Park Walk; Writing 101 Challenge – Day 9

Day 9 – A man and a woman walk through the park together, holding hands. They pass an old woman sitting on a bench. The old woman is knitting a small, red sweater. The man begins to cry. Write this scene from the three different points of view.

Still not midday.

Pulling out my knitting to help pass the time, I glanced around the park. It’s a beautiful day. Warm enough to be comfortable, cool enough to need a jacket, clear blue sky and the sound of birds in the nearby trees. There were worse places to wait.
The wool on my fingers is rough and comforting. I don’t need to think about the pattern or stiches any more. Not for a long time. Not since I was five and learning from my grandma.
I think it’s sweet that the couple over there is holding hands. Young love. There’s nothing like it. I don’t know why they both have to wear black though. Today’s youth seemed to shun colour. Smiling I look down at the creation in my lap. The wool had been labelled ‘lobster’. I didn’t really like the label but I loved the colour. It is perfect for a boisterous three year old. Bright and full of life. I would see him today. My first great-grandchild. Children really did grow up fast these days. They no longer wanted to remain children.
I glanced at my broach-watch.
Still not midday.


The park was nearly empty. How could it not be raining? It should be raining. Instead it was bright sunshine.
It was Sunday. I knew it was Sunday. I didn’t want it to be Sunday. Sunday ended it all.
Michael was right. A walk was good. There were too many people. Friends, family…a crowd. I didn’t want to give anymore hugs. I didn’t want to hear any more platitudes. I didn’t even want to be here. I wanted the world to go away. I wanted an explanation. I wanted this to all be a dream. A nightmare. Nightmare dissipated in daylight. It was bright sunshine today. It should all be gone.
I wanted to hear his laughter. I wanted to hold him in my arms. I wanted to smell his sweet scent. To hear his voice, begging… “One more story, Mummy. One more.”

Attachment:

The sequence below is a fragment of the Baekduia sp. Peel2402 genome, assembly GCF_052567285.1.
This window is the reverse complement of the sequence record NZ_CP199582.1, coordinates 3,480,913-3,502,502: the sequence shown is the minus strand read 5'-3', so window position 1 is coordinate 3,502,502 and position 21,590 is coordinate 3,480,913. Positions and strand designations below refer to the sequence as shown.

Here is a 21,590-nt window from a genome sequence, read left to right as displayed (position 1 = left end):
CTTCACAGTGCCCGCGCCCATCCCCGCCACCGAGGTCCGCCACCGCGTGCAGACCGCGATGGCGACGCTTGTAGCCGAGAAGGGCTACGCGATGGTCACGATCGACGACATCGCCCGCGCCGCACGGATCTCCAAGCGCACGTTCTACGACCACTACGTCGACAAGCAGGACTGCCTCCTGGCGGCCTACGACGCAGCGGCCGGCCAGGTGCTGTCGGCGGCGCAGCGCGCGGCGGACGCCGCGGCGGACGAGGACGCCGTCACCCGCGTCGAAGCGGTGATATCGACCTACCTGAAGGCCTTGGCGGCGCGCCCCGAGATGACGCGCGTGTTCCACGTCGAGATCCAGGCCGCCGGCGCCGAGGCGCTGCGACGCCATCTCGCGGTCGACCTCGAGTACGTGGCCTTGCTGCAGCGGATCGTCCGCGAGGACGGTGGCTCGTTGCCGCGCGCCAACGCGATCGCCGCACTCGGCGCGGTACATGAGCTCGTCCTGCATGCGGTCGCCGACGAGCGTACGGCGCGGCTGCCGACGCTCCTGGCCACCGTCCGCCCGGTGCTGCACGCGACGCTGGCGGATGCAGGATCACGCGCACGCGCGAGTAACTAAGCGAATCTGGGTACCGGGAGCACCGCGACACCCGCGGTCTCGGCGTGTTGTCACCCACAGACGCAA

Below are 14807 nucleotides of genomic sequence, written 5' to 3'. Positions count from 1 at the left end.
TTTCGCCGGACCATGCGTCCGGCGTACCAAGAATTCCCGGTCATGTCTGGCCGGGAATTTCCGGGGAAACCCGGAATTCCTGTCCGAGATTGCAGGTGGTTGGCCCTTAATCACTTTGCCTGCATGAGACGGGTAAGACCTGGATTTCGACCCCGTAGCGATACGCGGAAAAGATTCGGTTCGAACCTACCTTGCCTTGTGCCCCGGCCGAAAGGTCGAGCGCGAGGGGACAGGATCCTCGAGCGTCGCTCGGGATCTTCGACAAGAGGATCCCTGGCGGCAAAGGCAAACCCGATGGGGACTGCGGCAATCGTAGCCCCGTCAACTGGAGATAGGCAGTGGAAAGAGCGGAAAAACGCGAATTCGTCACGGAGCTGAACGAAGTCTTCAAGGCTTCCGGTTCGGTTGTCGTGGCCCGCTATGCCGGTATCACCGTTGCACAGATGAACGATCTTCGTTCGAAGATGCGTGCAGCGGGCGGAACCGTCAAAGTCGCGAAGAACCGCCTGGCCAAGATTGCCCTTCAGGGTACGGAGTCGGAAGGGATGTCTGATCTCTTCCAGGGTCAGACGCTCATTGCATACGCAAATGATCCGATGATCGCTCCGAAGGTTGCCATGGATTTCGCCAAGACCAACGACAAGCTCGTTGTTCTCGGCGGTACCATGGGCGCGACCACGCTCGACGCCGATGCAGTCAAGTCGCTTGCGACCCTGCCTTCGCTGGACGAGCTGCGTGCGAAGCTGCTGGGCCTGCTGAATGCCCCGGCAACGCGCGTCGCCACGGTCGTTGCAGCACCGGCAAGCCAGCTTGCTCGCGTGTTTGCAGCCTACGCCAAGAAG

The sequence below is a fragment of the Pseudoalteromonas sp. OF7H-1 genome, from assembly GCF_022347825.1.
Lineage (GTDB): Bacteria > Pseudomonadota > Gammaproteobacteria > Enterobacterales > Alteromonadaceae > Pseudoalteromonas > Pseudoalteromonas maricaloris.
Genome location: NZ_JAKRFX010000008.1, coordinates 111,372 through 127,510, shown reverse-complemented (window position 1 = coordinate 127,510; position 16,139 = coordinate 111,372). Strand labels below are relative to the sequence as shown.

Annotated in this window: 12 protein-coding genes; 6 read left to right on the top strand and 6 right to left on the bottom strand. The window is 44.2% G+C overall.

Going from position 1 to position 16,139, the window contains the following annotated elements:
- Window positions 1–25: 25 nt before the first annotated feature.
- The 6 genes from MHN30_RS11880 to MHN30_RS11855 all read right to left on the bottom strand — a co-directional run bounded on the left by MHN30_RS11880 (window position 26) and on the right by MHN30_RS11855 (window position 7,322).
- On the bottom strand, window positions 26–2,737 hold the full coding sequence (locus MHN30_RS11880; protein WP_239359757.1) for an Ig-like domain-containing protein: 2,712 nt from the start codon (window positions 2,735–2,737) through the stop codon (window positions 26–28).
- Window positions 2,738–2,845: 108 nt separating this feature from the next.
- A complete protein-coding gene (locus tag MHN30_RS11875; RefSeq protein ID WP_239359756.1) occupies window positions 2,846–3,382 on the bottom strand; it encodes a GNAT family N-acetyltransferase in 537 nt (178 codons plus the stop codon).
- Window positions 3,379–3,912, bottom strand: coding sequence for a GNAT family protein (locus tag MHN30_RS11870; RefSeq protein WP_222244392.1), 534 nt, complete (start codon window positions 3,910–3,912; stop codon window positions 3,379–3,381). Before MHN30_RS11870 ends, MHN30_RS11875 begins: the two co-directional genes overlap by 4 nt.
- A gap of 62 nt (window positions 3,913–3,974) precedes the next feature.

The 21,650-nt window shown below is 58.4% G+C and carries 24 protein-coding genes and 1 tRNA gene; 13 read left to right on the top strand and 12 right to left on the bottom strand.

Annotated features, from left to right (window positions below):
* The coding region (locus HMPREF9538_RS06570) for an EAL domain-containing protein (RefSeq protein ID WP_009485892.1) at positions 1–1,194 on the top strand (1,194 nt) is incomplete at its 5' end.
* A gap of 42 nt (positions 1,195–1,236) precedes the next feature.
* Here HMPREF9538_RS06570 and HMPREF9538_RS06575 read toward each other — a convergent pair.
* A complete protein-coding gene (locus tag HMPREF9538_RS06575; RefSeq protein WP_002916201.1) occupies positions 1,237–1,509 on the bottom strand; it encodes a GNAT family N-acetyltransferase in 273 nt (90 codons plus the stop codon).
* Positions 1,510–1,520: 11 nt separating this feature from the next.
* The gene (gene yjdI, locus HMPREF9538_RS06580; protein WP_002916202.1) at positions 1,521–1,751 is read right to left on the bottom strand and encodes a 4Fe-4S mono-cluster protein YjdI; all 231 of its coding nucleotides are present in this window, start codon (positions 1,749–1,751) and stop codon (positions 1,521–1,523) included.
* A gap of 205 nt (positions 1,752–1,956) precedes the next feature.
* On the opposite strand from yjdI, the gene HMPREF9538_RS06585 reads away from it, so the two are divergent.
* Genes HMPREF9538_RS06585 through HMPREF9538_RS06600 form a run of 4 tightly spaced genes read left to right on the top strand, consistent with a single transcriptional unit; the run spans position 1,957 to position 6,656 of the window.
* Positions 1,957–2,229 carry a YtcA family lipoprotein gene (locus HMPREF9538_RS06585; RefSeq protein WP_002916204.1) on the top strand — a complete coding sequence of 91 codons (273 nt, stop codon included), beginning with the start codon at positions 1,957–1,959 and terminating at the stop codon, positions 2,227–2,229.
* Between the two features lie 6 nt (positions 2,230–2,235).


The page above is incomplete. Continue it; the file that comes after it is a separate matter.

I wanted one more.
I’d never get one more. Never again. Why did God hate me so much?
Michael had been a stone statue. Cold and uncaring. He hadn’t even cried. How could he not feel this pain? How could he get out of bed every day and be so calm? Talk to people as if the very soul of our family hadn’t been ripped away.
How the hell had he wanted sex this morning?
The day Aiden…
Aiden…oh my baby Aiden.
I pulled my hand. Michael’s grip was firm, warm, suffocating.
I wanted to be free.


I tighten my grip. I needed her right now. She was my anchor. I tried to think of something to do. Something practical. Today was the end of the practicality.
I could feel myself cracking. I hated the cracks. I needed to focus on something.
How could I hold her together when I was beginning to fall apart? I made sure she ate. I made sure I was there when she needed me. I made the calls. I went to the morgue. I planned the funeral. I told our family, our friends and the pastor. I cleaned the house.
I needed her now. I needed to know that we were going to be okay.
She worried me.
Anna was like a ghost herself. And she was slipping away from me. I was still here. I still needed her. Did she need me?
I can’t crack now. I needed to be strong. To keep what was left of our family together. Night times I sat in his room. The darkness was a blanket. I hid in there. But come daylight and I had to keep the cracks from showing.
Anna tugged her hand again.
I closed my eyes. Please don’t pull away. Not now. How can I be strong for you if you’re not there? I need to feel you, touch you, hold you. I need to know you still exist. I can’t lose you too.
I opened my eyes and caught a flash of red.
Aiden’s favourite colour.
The wind tormented me with the echo of his laughter as Anne slipped out of my hand.
I’d lost them both.
I broke.


9 thoughts on “Park Walk; Writing 101 Challenge – Day 9

  1. Powerful writing – I’d say you did the man quite well. It’s fairly obvious you’re a professional writer. Bravo!

    • You got it in one.
      That’s exactly what I was trying to portray.
      Sometimes the most well meant intentions can be misconstrued simply because the receiver wouldn’t respond or react in the same manner; therefore doesn’t see or recognise the intent.

  2. […] My first attempt at writing from a male point of view. This one was hard. I don’t care what the popular theory is, males are different to females and writing from a male point of view is totally different from writing a female point of view. Writing this was the starting point in being able to write male points of view for ‘Edward (Book #2 Nephilim Code’ and ‘Zeph (Book 3 Nephilim Code)’. […]

  3. I’m wiping tears from my eyes. Not just for the loss in the story but how close to home you’ve struck in the man’s point of view. We often don’t know how to express our love, or to make it known at least. We cross ts and dot is and try to hold things together if we can’t fix them.

    You’ve captured purely and beautifully what this struggle might look like from a man’s point of view.

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